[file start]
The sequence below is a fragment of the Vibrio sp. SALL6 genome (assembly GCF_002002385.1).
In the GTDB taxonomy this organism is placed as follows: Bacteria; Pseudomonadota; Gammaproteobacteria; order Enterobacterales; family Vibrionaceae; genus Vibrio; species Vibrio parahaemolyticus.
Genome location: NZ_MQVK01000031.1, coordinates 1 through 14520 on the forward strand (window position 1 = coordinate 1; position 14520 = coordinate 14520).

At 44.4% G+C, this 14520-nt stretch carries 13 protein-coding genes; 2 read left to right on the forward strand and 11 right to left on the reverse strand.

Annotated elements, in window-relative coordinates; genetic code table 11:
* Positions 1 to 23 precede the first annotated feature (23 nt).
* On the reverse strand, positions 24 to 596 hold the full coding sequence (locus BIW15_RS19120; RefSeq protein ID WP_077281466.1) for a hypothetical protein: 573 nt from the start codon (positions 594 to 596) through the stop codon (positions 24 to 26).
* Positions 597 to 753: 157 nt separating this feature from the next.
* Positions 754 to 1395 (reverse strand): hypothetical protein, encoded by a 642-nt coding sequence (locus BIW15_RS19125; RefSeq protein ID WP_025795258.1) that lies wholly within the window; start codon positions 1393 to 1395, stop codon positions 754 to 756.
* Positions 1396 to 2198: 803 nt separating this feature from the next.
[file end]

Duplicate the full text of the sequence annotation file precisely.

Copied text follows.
The sequence below is a fragment of the Vibrio sp. SALL6 genome (assembly GCF_002002385.1).
In the GTDB taxonomy this organism is placed as follows: Bacteria; Pseudomonadota; Gammaproteobacteria; order Enterobacterales; family Vibrionaceae; genus Vibrio; species Vibrio parahaemolyticus.
Genome location: NZ_MQVK01000031.1, coordinates 1 through 14520 on the forward strand (window position 1 = coordinate 1; position 14520 = coordinate 14520).

At 44.4% G+C, this 14520-nt stretch carries 13 protein-coding genes; 2 read left to right on the forward strand and 11 right to left on the reverse strand.

Annotated elements, in window-relative coordinates; genetic code table 11:
* Positions 1 to 23 precede the first annotated feature (23 nt).
* On the reverse strand, positions 24 to 596 hold the full coding sequence (locus BIW15_RS19120; RefSeq protein ID WP_077281466.1) for a hypothetical protein: 573 nt from the start codon (positions 594 to 596) through the stop codon (positions 24 to 26).
* Positions 597 to 753: 157 nt separating this feature from the next.
* Positions 754 to 1395 (reverse strand): hypothetical protein, encoded by a 642-nt coding sequence (locus BIW15_RS19125; RefSeq protein ID WP_025795258.1) that lies wholly within the window; start codon positions 1393 to 1395, stop codon positions 754 to 756.
* Positions 1396 to 2198: 803 nt separating this feature from the next.